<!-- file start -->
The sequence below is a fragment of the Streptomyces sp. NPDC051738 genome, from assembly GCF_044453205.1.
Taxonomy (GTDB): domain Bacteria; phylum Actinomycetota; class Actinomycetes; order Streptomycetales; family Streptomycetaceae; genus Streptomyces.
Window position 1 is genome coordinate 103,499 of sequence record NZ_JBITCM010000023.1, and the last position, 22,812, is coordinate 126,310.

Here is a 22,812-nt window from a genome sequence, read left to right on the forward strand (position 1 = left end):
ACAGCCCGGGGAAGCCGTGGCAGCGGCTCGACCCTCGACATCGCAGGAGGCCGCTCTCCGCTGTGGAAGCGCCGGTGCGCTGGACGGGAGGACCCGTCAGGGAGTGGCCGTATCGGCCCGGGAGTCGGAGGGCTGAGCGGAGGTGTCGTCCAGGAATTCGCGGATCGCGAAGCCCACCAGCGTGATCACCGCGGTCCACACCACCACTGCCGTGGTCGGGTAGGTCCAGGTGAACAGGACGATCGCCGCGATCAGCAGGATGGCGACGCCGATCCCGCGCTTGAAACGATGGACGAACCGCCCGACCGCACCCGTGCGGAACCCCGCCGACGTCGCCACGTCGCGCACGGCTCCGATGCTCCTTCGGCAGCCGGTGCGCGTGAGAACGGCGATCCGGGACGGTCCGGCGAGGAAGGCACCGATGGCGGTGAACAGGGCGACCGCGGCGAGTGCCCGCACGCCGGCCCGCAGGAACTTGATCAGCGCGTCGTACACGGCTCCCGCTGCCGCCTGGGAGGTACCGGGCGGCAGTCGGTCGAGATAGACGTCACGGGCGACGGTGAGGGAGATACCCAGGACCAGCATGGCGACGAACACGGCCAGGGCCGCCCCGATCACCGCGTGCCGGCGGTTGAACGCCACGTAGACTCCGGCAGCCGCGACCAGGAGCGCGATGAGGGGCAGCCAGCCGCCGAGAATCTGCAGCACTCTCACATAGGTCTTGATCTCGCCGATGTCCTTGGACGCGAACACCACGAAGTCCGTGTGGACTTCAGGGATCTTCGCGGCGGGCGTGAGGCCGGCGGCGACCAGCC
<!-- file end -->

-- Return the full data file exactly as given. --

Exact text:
The sequence below is a fragment of the Streptomyces sp. NPDC051738 genome, from assembly GCF_044453205.1.
Taxonomy (GTDB): domain Bacteria; phylum Actinomycetota; class Actinomycetes; order Streptomycetales; family Streptomycetaceae; genus Streptomyces.
Window position 1 is genome coordinate 103,499 of sequence record NZ_JBITCM010000023.1, and the last position, 22,812, is coordinate 126,310.

Here is a 22,812-nt window from a genome sequence, read left to right on the forward strand (position 1 = left end):
ACAGCCCGGGGAAGCCGTGGCAGCGGCTCGACCCTCGACATCGCAGGAGGCCGCTCTCCGCTGTGGAAGCGCCGGTGCGCTGGACGGGAGGACCCGTCAGGGAGTGGCCGTATCGGCCCGGGAGTCGGAGGGCTGAGCGGAGGTGTCGTCCAGGAATTCGCGGATCGCGAAGCCCACCAGCGTGATCACCGCGGTCCACACCACCACTGCCGTGGTCGGGTAGGTCCAGGTGAACAGGACGATCGCCGCGATCAGCAGGATGGCGACGCCGATCCCGCGCTTGAAACGATGGACGAACCGCCCGACCGCACCCGTGCGGAACCCCGCCGACGTCGCCACGTCGCGCACGGCTCCGATGCTCCTTCGGCAGCCGGTGCGCGTGAGAACGGCGATCCGGGACGGTCCGGCGAGGAAGGCACCGATGGCGGTGAACAGGGCGACCGCGGCGAGTGCCCGCACGCCGGCCCGCAGGAACTTGATCAGCGCGTCGTACACGGCTCCCGCTGCCGCCTGGGAGGTACCGGGCGGCAGTCGGTCGAGATAGACGTCACGGGCGACGGTGAGGGAGATACCCAGGACCAGCATGGCGACGAACACGGCCAGGGCCGCCCCGATCACCGCGTGCCGGCGGTTGAACGCCACGTAGACTCCGGCAGCCGCGACCAGGAGCGCGATGAGGGGCAGCCAGCCGCCGAGAATCTGCAGCACTCTCACATAGGTCTTGATCTCGCCGATGTCCTTGGACGCGAACACCACGAAGTCCGTGTGGACTTCAGGGATCTTCGCGGCGGGCGTGAGGCCGGCGGCGACCAGCC